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Barristers ‘support court filming’

Barristers ‘support court filming’

Nearly two in three barristers support plans to allow filming in courts, as long as measures are taken to protect witnesses and jurors, a survey has revealed.

The majority of the 700 barristers quizzed by the Times and Bar Council feel that cameras should be allowed into courts for appeals and criminal trials in England and Wales.

This comes after Justice Secretary Kenneth Clarke confirmed earlier this year that a ban on filming in court as stipulated by the Criminal Justice Act 1925 would be overturned as part of "unprecedented plans to improve transparency".

Filming will be restricted to judges' remarks, with filming of comments made by victims, witnesses, defendants or jurors still prohibited.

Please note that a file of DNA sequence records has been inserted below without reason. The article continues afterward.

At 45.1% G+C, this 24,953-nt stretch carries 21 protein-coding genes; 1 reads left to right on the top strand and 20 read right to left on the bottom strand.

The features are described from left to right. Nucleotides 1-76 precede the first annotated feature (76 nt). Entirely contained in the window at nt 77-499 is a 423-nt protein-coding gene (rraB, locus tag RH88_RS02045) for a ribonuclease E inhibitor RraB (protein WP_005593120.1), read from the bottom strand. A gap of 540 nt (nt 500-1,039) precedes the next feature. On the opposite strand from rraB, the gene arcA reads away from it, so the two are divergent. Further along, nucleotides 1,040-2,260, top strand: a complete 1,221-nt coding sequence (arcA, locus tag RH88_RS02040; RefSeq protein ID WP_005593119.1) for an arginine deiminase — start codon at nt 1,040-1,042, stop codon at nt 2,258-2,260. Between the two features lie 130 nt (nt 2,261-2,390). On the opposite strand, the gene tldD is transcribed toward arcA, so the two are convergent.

Peter Lodder, QC, chairman of the Bar, said: "I am not surprised by the findings of the survey. However it endorses the importance of ensuring that witnesses, who already find giving evidence an ordeal are protected.

"People are unnerved about going to court. If they feel that by going to court they are also going to be filmed, there is a significant risk that they will not go at all."

He added: "Public trust in the criminal justice system may be enhanced by the broadcasting of sentencing remarks. All sentencing decisions are explained fully, but the full extent of the judge's remarks is often unreported."

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